Featured Research

from universities, journals, and other organizations

UCI Scientist Will Lead NASA Effort To Overcome Physical Impact Of Space Travel

Date:
May 25, 2004
Source:
University Of California - Irvine
Summary:
UC Irvine scientist Kenneth Baldwin has been reappointed by the NASA National Space Biomedical Research Institute to lead a research effort that ultimately will help astronauts stay healthy in space for a year or longer – enough time to conduct a manned mission to Mars.

Irvine, Calif., May 24, 2004 -- UC Irvine scientist Kenneth Baldwin has been reappointed by the NASA National Space Biomedical Research Institute to lead a research effort that ultimately will help astronauts stay healthy in space for a year or longer – enough time to conduct a manned mission to Mars.

Related Articles


As leader of the Muscle Alterations and Atrophy Team, Baldwin heads a group of scientists charged with learning why muscles atrophy and lose their functional capacity in the gravity-free environment of space and identifying ways to prevent these harmful changes from happening. The scientists, who come from institutions such as UCI, Harvard University and UCLA, also will design exercise equipment and programs to keep astronauts from weakening while traveling through space.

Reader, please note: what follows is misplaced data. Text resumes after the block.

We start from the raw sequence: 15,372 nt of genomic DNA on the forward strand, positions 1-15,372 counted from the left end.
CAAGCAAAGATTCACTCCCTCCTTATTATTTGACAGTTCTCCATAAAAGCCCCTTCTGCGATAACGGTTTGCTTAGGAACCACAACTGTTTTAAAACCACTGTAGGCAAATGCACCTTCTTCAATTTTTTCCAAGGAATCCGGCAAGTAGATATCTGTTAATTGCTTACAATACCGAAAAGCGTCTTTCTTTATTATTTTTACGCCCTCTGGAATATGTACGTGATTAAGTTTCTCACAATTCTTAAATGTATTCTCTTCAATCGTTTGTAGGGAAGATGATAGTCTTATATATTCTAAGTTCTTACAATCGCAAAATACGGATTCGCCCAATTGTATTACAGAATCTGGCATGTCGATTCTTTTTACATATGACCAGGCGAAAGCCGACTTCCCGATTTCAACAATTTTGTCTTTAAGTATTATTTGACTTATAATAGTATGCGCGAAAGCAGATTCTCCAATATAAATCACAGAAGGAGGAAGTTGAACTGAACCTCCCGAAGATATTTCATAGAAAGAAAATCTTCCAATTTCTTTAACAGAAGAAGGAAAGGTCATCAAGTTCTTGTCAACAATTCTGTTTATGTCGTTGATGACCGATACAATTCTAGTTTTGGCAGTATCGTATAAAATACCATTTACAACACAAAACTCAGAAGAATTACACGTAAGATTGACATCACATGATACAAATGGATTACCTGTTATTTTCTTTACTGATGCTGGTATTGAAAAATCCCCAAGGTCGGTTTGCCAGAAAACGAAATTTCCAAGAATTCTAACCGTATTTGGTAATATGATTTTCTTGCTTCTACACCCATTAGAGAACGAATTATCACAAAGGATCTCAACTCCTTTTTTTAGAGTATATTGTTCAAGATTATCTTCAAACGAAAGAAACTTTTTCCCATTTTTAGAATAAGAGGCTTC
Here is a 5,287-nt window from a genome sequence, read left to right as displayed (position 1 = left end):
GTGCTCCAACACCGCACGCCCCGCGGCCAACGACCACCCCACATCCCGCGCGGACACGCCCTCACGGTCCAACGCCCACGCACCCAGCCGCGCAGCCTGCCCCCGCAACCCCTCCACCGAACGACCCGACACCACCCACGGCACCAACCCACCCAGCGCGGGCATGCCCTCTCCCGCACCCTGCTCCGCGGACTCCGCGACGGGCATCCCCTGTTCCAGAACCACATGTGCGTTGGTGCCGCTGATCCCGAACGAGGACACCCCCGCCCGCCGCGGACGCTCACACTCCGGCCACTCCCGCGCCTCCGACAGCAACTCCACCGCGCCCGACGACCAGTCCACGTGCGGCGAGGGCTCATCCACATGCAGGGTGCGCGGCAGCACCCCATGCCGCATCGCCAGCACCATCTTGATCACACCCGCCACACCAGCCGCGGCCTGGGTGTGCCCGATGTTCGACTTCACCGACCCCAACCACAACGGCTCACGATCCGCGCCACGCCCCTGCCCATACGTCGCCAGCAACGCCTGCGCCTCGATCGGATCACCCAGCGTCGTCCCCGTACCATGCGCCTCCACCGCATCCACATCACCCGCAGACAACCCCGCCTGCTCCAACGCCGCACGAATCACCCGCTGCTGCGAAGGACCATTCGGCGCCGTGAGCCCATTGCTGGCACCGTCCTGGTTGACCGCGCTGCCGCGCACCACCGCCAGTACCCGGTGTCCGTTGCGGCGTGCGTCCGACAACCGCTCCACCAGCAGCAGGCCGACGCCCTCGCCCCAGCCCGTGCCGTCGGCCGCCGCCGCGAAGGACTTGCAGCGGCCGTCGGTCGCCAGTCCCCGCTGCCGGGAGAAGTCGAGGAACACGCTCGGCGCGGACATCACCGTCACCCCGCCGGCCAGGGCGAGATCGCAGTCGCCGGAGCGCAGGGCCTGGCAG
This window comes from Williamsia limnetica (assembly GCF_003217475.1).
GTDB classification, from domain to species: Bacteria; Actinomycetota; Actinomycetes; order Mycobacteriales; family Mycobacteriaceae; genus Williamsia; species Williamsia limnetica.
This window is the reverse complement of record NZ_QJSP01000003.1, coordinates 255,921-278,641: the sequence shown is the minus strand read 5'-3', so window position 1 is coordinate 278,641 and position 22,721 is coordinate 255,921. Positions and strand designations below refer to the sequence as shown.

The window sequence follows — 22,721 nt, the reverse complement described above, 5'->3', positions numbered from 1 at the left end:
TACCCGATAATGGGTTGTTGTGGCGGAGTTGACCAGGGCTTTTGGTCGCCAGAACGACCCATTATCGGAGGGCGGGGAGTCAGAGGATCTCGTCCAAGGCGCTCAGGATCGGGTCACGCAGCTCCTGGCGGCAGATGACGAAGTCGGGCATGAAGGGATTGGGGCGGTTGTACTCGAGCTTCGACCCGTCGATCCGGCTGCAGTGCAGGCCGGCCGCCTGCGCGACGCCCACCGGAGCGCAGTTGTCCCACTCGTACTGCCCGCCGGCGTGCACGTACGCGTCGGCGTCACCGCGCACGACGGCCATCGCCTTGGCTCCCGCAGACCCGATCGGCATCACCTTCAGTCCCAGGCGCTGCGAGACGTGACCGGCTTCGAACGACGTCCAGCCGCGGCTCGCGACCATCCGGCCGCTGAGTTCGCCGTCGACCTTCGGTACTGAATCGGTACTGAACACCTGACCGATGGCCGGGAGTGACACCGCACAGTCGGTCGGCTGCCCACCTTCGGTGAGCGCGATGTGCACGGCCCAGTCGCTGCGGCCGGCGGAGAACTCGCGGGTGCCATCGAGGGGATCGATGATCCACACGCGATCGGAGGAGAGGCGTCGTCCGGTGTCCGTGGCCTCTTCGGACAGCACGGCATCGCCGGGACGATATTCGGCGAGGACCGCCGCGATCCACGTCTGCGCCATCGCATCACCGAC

Discoveries by the team also will help people work for months at a time on the International Space Station.

Baldwin's appointment is for four years. He will oversee a program with approximately $2.5 million in annual funding to deliver some milestones designed to enhance the new NASA Space Exploration Initiative put forward by President George W. Bush.

"If we truly want to send humans to Mars, we need to address the physiological problems extended space travel presents," said Baldwin, a professor of biophysics and physiology. "Research funded by the institute will play a key role with overcoming the physical limits astronauts currently face."